Stoicism: A Rational and Social Philosophy
Stoicism encompasses both rationality and social philosophy, as emphasized by Marcus Aurelius. He considered humanity as a unified entity, not only as a large family but also as a single, interconnected living being, where each person plays a crucial role, just like organs and limbs in our own bodies.
In his work “Meditations,” Marcus Aurelius urged individuals to contribute to the improvement of social life through their actions. Recognizing that we are part of a broader social system, he emphasized the importance of directing our actions towards the common welfare. As he wrote, “What brings no benefit to the hive brings none to the bee” (Meditations, 6.54).
While it’s easy to act for the common good when everything is going well, challenges arise when we encounter difficult or annoying people. Regardless of the reasons behind the annoyance, whether internal or external, Marcus Aurelius provided ten rules for effectively dealing with such situations and maintaining composure.
Marcus Aurelius’ 10 Rules for Interacting with People:
- Recognize our interconnectedness: Reflect on our relationship with others and understand that we are born to support and lead one another, similar to how a ram leads its flock or a bull its herd.
- Consider their behavior: Observe the actions of others and try to understand the underlying opinions and perceptions that drive their behavior. Put ourselves in their shoes.
- Assume ignorance, not malice: If someone acts wrongly, attribute it to their lack of knowledge rather than assuming malicious intent. No soul willingly rejects truth.
- Recognize our own faults: Acknowledge our own imperfections and understand that we are no different from others who might err. Refraining from wrong actions solely due to fear of public opinion is a poor motive.
- Avoid hasty judgments: Be cautious in passing judgment on others, as we often lack complete information about their intentions or future actions.
- Gain perspective: Remember that human life is fleeting and that we will all eventually be in our graves. Taking a broader view of time and mortality can help reduce the seriousness of our reactions.
- Focus on our judgments: Understand that it’s not the actions of others that trouble us but rather our judgments of those actions. Detaching from negative judgments can help alleviate anger and frustration.
- Recognize the impact of our reactions: Realize that our own anger and pain stemming from reactive responses might cause greater harm than the original incident itself. Stepping back and choosing a wiser response can mitigate further distress.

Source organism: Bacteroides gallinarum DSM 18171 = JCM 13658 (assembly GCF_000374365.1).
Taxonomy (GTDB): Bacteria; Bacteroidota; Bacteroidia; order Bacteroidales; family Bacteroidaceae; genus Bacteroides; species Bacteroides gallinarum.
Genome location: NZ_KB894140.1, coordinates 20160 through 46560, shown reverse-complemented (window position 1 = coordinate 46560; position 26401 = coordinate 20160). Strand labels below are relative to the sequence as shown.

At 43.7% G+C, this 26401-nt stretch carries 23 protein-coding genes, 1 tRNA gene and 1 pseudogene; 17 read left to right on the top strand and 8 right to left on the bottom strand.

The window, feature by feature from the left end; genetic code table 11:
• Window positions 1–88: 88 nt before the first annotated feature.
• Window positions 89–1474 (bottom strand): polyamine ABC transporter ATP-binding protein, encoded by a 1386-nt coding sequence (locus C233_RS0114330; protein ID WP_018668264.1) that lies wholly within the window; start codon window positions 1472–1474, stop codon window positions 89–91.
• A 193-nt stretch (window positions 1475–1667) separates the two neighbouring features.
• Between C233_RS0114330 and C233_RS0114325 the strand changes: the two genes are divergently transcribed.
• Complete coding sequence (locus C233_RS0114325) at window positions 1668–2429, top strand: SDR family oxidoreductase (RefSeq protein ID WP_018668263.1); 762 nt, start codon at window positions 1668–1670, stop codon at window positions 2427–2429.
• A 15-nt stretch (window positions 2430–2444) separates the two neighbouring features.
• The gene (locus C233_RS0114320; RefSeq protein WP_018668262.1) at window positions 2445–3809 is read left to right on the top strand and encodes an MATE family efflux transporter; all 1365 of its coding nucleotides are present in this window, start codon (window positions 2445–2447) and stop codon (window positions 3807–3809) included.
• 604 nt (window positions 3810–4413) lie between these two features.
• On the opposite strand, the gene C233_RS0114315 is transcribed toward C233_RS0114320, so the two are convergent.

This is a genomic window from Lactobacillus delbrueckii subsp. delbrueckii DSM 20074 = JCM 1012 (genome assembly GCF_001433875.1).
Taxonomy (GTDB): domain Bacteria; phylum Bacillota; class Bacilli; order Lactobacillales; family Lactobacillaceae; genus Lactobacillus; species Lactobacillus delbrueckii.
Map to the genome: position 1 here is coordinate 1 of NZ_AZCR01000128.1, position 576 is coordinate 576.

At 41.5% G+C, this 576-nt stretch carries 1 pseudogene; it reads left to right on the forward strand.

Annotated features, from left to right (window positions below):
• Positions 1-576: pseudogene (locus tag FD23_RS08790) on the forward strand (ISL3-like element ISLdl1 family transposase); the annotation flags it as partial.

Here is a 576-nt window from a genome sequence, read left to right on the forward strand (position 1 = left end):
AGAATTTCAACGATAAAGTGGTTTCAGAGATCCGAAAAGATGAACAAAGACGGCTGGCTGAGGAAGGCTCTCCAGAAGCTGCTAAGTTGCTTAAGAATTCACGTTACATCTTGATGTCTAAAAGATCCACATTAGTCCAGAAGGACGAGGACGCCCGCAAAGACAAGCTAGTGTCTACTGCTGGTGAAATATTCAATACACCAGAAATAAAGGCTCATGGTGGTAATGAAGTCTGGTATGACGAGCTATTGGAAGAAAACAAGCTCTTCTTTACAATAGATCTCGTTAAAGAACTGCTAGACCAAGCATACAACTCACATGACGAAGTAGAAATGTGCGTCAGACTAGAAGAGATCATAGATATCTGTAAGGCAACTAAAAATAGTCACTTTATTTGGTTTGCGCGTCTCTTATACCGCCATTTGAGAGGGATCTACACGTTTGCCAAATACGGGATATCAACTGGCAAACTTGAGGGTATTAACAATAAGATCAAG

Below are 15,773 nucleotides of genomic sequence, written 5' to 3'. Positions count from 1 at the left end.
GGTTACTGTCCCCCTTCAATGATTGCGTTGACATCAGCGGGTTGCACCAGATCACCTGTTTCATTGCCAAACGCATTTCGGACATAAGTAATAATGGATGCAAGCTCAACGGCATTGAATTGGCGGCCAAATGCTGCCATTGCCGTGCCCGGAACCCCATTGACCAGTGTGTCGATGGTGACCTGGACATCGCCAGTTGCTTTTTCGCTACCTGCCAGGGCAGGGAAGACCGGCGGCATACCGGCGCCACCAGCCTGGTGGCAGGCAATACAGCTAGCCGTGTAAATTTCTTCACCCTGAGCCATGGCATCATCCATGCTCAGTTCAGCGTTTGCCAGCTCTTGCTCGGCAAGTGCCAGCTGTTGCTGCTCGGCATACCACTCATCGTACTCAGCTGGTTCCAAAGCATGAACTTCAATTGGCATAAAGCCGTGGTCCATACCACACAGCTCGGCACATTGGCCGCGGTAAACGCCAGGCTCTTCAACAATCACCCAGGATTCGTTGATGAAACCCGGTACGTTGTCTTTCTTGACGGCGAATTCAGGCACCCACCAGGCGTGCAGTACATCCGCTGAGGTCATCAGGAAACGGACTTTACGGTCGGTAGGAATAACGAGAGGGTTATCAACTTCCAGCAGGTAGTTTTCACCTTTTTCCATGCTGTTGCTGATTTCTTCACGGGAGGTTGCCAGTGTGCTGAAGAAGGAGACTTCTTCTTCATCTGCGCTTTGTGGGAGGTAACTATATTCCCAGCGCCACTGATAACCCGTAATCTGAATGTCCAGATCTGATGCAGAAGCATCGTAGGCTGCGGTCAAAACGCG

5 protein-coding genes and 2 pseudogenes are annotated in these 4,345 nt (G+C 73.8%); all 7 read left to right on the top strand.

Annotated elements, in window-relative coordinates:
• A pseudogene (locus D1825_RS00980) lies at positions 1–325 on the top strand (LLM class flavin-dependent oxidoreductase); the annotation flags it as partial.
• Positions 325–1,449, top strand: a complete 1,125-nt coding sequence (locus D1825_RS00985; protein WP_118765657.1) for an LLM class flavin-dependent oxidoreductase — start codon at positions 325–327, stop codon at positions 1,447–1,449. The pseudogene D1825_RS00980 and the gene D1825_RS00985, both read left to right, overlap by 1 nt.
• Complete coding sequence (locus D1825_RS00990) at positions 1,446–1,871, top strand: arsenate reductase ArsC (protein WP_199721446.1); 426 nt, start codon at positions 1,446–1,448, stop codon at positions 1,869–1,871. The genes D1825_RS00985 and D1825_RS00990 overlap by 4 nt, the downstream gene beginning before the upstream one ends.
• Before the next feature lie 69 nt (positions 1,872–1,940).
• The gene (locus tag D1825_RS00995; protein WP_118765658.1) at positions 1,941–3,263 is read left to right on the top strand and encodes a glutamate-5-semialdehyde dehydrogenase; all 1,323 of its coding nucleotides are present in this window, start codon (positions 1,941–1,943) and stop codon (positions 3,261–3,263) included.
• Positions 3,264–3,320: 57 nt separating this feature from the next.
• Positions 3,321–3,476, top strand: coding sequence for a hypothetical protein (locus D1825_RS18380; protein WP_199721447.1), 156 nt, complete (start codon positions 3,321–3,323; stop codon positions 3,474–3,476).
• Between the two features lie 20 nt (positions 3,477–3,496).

- Kindness prevails: Genuine kindness is invincible and shouldn’t be mistaken for fawning or pretense. Demonstrating kindness towards aggressive individuals can help re-educate them, without being condescending or critical.
- Realistic expectations: It is unreasonable to expect bad people to never do wrong. However, allowing them to mistreat others while demanding they treat us well is a form of cruel tyranny. Advocate for fair treatment of others if we don’t want to experience the same mistreatment.
By following these principles, we can navigate challenging interactions with others, express our best selves even when annoyed, and strive for harmonious social interactions based on understanding, compassion, and fairness.
Conclusion: Cultivating Awareness and Applying Marcus Aurelius’ Strategies
Marcus Aurelius’ ten rules provide valuable strategies for navigating challenging interactions with others and maintaining composure. However, the key challenge lies in practicing awareness in the present moment, especially when we need it the most.
Oftentimes, when someone’s comments or behaviors trigger our egos, we may find ourselves reacting impulsively and escalating the situation. In such instances, cultivating awareness allows us to observe our thoughts and emotions before acting upon them. This enables us to respond consciously and align our actions with our core values, effectively implementing Marcus’ strategies.
A helpful practice for enhancing mindfulness throughout the day is personal reflection in the evening, similar to Marcus Aurelius writing in his diary. By reflecting on our experiences, we can prepare ourselves to better handle anger or challenging situations. We remind ourselves that anger lacks virtue, and a calm and composed response is both more humane and courageous.
It is important to note that mindfulness does not involve suppressing or bottling up our emotions. Rather, it entails recognizing our feelings, acknowledging their presence, and consciously choosing how to act based on our values rather than succumbing to our emotions.
With practice, we develop the ability to observe our feelings from a distance. We realize that while the feeling exists within us, we are not defined by that feeling. We are the observer of the feeling and can determine how we want to respond to the situation.
This level of awareness empowers us to greet anger when it arises, accepting its presence without being consumed by it. We can then channel this energy into more constructive endeavors or even prevent ourselves from becoming angry in the first place.
Which of Marcus Aurelius’ strategies resonates most with you? Share your thoughts in the comments below.
In closing, let us reflect on the wisdom of our Stoic teacher:
“It is the gentle who possess strength, resilience, and courage, not those who respond with indignation or complaints. The closer we are to emotional control, the closer we are to power. Anger is a sign of weakness, just like pain. Both emotions indicate wounds and surrender.”